Some Interesting History About St. Patrick's Day
In 1736, a young man named George Taylor emigrated from Ireland to Philadelphia. With almost no money, Taylor had little choice but to indenture himself to an ironsmith in order to pay for his passage. In those days, working as an indentured servant meant years of hard labor and little freedom, but it was a course thousands of Irish men and women were forced to take in order to live in the New World.
Forty years later, Taylor signed the Declaration of Independence.
There were 56 signers of the Declaration, but Taylor was one of only eight who had been born in a foreign land. The fact that a poor Irish immigrant could rise to such a stage might seem incredible, but American history is filled with contributions made by Irish immigrants.
This month we celebrate St. Patrick’s Day. As you probably know, St. Patrick’s Day can mean many things to many different people. At its heart, the day is to honor the death of Saint Patrick, one of the most important figures in Irish history. Children, of course, see it as a chance to wear green. More recently, though, we’ve come to associate the holiday with a celebration of Irish culture in general. To me, that’s a good thing—because Irish culture has had a profound influence on American culture, too! For that reason, St. Patrick’s Day gives us the opportunity to acknowledge the contributions made by thousands of Irish Americans over the centuries.
Irish immigrants began settling in what would become the United States during the 17th century. By the time of the American Revolution, over 250,000 Irish people had settled here. From the start, many of these brave men and women adopted the cause of Independence and went on to serve under George Washington during the Revolutionary War. In fact, one British general stated that “half the Rebel Continental Army were from Ireland.”
The second great wave of Irish immigrants came during the 1840s during the Great Famine. When a disease struck Ireland’s potato crop, a million people left the island to get away from the mass starvation taking place. Thousands of them came to the United States, where they settled in cities such as Boston, New York, and Philadelphia.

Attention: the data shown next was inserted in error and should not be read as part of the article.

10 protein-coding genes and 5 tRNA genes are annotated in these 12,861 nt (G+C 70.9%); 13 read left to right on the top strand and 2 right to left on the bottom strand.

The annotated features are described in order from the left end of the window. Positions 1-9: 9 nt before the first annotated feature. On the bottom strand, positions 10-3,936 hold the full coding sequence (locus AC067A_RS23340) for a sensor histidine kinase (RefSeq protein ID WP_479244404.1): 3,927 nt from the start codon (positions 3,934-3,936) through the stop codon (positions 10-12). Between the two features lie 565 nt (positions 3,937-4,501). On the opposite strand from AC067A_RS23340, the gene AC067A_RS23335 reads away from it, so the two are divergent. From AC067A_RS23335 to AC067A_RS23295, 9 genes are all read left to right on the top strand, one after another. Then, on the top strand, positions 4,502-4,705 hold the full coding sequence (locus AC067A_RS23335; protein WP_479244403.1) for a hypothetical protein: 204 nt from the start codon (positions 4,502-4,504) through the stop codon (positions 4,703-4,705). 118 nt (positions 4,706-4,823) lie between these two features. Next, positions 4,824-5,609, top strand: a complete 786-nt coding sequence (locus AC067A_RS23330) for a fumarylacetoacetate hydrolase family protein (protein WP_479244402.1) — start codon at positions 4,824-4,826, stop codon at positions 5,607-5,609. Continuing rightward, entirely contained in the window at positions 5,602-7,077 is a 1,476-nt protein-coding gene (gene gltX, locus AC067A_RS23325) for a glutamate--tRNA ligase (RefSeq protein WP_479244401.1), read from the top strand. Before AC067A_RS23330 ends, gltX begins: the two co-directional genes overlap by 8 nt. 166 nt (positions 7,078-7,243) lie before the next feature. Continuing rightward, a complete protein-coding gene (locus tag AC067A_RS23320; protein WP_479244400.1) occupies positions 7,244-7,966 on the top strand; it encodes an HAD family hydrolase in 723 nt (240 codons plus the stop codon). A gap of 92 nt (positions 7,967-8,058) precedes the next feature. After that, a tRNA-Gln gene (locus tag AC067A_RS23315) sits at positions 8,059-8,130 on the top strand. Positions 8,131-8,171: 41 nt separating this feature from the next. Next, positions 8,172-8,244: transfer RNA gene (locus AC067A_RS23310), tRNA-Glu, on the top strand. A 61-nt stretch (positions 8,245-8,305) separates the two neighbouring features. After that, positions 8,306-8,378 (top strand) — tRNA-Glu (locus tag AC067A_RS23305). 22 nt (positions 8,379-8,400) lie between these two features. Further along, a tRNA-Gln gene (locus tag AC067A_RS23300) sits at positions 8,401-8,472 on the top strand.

When the Civil War broke out a decade later, many Irishmen formed their own units, such as the famous Irish Brigade, one of the most celebrated units in Army history. Some historians estimate that more than 140,000 soldiers were from Ireland, while many thousands more were of Irish descent.
But Irish immigrants didn’t just distinguish themselves on the battlefield. From religion to music, from law enforcement to literature, and from food and drink to sports, Irish culture has influenced many of the traditions, customs, symbols, and sayings we know so well today.
Perhaps the biggest influence the Irish have had on American history is in the halls of government. Besides George Taylor, two other Declaration-signers were Irish, while five were sons of Irish immigrants. Most significantly, President Andrew Jackson was born to Irish parents, and twenty one other presidents have had Irish blood in their veins.
So as you wear green, count the leaves on a clover, or take in your local parade this St. Patrick’s Day, remember that it’s not just the Emerald Isle we’re celebrating—but the link between those green shores and ours.
From all of us here at Bowers Advisory Group, LLC, we wish you a happy St. Patrick’s Day!